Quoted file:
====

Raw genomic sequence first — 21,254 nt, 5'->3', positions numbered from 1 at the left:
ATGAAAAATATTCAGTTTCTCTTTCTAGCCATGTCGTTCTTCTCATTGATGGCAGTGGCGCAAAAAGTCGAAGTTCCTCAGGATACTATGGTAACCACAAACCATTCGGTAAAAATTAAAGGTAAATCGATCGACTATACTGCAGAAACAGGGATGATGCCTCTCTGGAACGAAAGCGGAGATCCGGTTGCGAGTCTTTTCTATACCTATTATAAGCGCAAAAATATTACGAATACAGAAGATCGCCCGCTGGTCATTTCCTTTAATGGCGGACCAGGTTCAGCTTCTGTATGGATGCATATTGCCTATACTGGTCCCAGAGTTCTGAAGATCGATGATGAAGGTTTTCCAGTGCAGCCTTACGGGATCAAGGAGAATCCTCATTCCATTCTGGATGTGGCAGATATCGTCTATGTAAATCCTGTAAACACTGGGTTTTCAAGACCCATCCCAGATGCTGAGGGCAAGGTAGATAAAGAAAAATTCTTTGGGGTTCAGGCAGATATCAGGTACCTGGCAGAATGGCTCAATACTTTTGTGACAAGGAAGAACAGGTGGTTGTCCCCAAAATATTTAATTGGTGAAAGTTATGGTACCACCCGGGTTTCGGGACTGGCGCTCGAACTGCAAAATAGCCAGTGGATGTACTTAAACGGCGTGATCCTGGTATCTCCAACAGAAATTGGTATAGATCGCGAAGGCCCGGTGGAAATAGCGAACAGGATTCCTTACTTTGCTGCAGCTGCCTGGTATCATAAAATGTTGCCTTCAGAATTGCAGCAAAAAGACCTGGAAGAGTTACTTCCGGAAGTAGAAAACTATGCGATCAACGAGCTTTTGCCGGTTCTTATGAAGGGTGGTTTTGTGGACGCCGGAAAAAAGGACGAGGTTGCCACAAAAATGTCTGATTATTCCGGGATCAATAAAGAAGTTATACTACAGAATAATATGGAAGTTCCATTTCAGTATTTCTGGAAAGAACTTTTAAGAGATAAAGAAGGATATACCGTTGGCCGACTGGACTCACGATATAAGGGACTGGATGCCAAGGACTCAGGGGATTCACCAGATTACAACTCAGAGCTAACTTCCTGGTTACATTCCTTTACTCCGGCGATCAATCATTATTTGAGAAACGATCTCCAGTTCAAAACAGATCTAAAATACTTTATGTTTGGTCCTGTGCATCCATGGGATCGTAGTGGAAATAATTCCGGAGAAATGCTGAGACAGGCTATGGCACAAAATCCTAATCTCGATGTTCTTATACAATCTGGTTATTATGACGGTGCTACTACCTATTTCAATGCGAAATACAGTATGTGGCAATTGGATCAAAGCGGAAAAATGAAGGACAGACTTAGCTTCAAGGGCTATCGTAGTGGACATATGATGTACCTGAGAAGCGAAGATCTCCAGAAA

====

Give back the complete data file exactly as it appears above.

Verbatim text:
Raw genomic sequence first — 21,254 nt, 5'->3', positions numbered from 1 at the left:
ATGAAAAATATTCAGTTTCTCTTTCTAGCCATGTCGTTCTTCTCATTGATGGCAGTGGCGCAAAAAGTCGAAGTTCCTCAGGATACTATGGTAACCACAAACCATTCGGTAAAAATTAAAGGTAAATCGATCGACTATACTGCAGAAACAGGGATGATGCCTCTCTGGAACGAAAGCGGAGATCCGGTTGCGAGTCTTTTCTATACCTATTATAAGCGCAAAAATATTACGAATACAGAAGATCGCCCGCTGGTCATTTCCTTTAATGGCGGACCAGGTTCAGCTTCTGTATGGATGCATATTGCCTATACTGGTCCCAGAGTTCTGAAGATCGATGATGAAGGTTTTCCAGTGCAGCCTTACGGGATCAAGGAGAATCCTCATTCCATTCTGGATGTGGCAGATATCGTCTATGTAAATCCTGTAAACACTGGGTTTTCAAGACCCATCCCAGATGCTGAGGGCAAGGTAGATAAAGAAAAATTCTTTGGGGTTCAGGCAGATATCAGGTACCTGGCAGAATGGCTCAATACTTTTGTGACAAGGAAGAACAGGTGGTTGTCCCCAAAATATTTAATTGGTGAAAGTTATGGTACCACCCGGGTTTCGGGACTGGCGCTCGAACTGCAAAATAGCCAGTGGATGTACTTAAACGGCGTGATCCTGGTATCTCCAACAGAAATTGGTATAGATCGCGAAGGCCCGGTGGAAATAGCGAACAGGATTCCTTACTTTGCTGCAGCTGCCTGGTATCATAAAATGTTGCCTTCAGAATTGCAGCAAAAAGACCTGGAAGAGTTACTTCCGGAAGTAGAAAACTATGCGATCAACGAGCTTTTGCCGGTTCTTATGAAGGGTGGTTTTGTGGACGCCGGAAAAAAGGACGAGGTTGCCACAAAAATGTCTGATTATTCCGGGATCAATAAAGAAGTTATACTACAGAATAATATGGAAGTTCCATTTCAGTATTTCTGGAAAGAACTTTTAAGAGATAAAGAAGGATATACCGTTGGCCGACTGGACTCACGATATAAGGGACTGGATGCCAAGGACTCAGGGGATTCACCAGATTACAACTCAGAGCTAACTTCCTGGTTACATTCCTTTACTCCGGCGATCAATCATTATTTGAGAAACGATCTCCAGTTCAAAACAGATCTAAAATACTTTATGTTTGGTCCTGTGCATCCATGGGATCGTAGTGGAAATAATTCCGGAGAAATGCTGAGACAGGCTATGGCACAAAATCCTAATCTCGATGTTCTTATACAATCTGGTTATTATGACGGTGCTACTACCTATTTCAATGCGAAATACAGTATGTGGCAATTGGATCAAAGCGGAAAAATGAAGGACAGACTTAGCTTCAAGGGCTATCGTAGTGGACATATGATGTACCTGAGAAGCGAAGATCTCCAGAAA